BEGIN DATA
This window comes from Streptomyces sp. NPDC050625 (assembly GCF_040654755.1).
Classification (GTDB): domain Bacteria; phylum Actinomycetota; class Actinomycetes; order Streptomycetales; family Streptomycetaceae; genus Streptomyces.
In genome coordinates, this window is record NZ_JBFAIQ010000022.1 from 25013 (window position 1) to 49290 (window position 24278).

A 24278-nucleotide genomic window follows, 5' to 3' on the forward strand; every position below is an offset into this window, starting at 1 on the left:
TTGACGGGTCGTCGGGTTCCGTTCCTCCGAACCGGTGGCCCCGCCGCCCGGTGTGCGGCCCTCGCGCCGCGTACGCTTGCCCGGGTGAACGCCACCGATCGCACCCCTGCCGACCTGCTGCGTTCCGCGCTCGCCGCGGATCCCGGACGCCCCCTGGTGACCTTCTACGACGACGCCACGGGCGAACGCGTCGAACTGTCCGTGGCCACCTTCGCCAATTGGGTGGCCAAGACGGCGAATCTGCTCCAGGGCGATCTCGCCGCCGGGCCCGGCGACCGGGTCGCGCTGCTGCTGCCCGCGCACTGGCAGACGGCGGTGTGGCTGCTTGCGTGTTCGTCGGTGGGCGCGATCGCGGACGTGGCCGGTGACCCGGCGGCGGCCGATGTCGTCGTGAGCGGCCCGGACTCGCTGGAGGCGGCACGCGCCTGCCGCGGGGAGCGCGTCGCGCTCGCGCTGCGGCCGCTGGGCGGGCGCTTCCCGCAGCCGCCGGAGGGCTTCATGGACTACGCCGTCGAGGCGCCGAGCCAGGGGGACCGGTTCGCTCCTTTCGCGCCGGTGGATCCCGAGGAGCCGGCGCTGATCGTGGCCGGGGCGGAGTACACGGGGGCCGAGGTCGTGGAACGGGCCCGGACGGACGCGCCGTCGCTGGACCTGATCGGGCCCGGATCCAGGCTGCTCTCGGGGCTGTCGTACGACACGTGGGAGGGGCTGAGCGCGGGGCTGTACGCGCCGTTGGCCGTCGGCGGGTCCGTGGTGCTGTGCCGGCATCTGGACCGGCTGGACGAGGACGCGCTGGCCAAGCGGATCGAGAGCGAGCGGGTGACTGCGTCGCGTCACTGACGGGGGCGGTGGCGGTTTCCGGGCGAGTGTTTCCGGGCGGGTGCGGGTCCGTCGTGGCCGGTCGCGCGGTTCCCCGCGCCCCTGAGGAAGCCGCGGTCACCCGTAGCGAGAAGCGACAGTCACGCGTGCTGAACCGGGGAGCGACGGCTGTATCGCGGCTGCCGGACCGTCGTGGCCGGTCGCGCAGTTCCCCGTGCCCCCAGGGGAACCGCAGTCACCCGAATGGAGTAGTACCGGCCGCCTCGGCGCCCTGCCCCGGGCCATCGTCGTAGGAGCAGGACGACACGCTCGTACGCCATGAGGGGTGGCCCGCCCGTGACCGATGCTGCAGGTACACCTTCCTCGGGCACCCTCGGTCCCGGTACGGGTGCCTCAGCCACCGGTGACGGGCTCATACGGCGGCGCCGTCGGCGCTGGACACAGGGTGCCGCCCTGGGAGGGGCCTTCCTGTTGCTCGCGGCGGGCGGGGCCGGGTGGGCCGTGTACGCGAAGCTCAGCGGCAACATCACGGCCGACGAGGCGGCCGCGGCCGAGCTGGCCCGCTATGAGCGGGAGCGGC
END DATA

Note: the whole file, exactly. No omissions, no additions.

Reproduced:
This window comes from Streptomyces sp. NPDC050625 (assembly GCF_040654755.1).
Classification (GTDB): domain Bacteria; phylum Actinomycetota; class Actinomycetes; order Streptomycetales; family Streptomycetaceae; genus Streptomyces.
In genome coordinates, this window is record NZ_JBFAIQ010000022.1 from 25013 (window position 1) to 49290 (window position 24278).

A 24278-nucleotide genomic window follows, 5' to 3' on the forward strand; every position below is an offset into this window, starting at 1 on the left:
TTGACGGGTCGTCGGGTTCCGTTCCTCCGAACCGGTGGCCCCGCCGCCCGGTGTGCGGCCCTCGCGCCGCGTACGCTTGCCCGGGTGAACGCCACCGATCGCACCCCTGCCGACCTGCTGCGTTCCGCGCTCGCCGCGGATCCCGGACGCCCCCTGGTGACCTTCTACGACGACGCCACGGGCGAACGCGTCGAACTGTCCGTGGCCACCTTCGCCAATTGGGTGGCCAAGACGGCGAATCTGCTCCAGGGCGATCTCGCCGCCGGGCCCGGCGACCGGGTCGCGCTGCTGCTGCCCGCGCACTGGCAGACGGCGGTGTGGCTGCTTGCGTGTTCGTCGGTGGGCGCGATCGCGGACGTGGCCGGTGACCCGGCGGCGGCCGATGTCGTCGTGAGCGGCCCGGACTCGCTGGAGGCGGCACGCGCCTGCCGCGGGGAGCGCGTCGCGCTCGCGCTGCGGCCGCTGGGCGGGCGCTTCCCGCAGCCGCCGGAGGGCTTCATGGACTACGCCGTCGAGGCGCCGAGCCAGGGGGACCGGTTCGCTCCTTTCGCGCCGGTGGATCCCGAGGAGCCGGCGCTGATCGTGGCCGGGGCGGAGTACACGGGGGCCGAGGTCGTGGAACGGGCCCGGACGGACGCGCCGTCGCTGGACCTGATCGGGCCCGGATCCAGGCTGCTCTCGGGGCTGTCGTACGACACGTGGGAGGGGCTGAGCGCGGGGCTGTACGCGCCGTTGGCCGTCGGCGGGTCCGTGGTGCTGTGCCGGCATCTGGACCGGCTGGACGAGGACGCGCTGGCCAAGCGGATCGAGAGCGAGCGGGTGACTGCGTCGCGTCACTGACGGGGGCGGTGGCGGTTTCCGGGCGAGTGTTTCCGGGCGGGTGCGGGTCCGTCGTGGCCGGTCGCGCGGTTCCCCGCGCCCCTGAGGAAGCCGCGGTCACCCGTAGCGAGAAGCGACAGTCACGCGTGCTGAACCGGGGAGCGACGGCTGTATCGCGGCTGCCGGACCGTCGTGGCCGGTCGCGCAGTTCCCCGTGCCCCCAGGGGAACCGCAGTCACCCGAATGGAGTAGTACCGGCCGCCTCGGCGCCCTGCCCCGGGCCATCGTCGTAGGAGCAGGACGACACGCTCGTACGCCATGAGGGGTGGCCCGCCCGTGACCGATGCTGCAGGTACACCTTCCTCGGGCACCCTCGGTCCCGGTACGGGTGCCTCAGCCACCGGTGACGGGCTCATACGGCGGCGCCGTCGGCGCTGGACACAGGGTGCCGCCCTGGGAGGGGCCTTCCTGTTGCTCGCGGCGGGCGGGGCCGGGTGGGCCGTGTACGCGAAGCTCAGCGGCAACATCACGGCCGACGAGGCGGCCGCGGCCGAGCTGGCCCGCTATGAGCGGGAGCGGC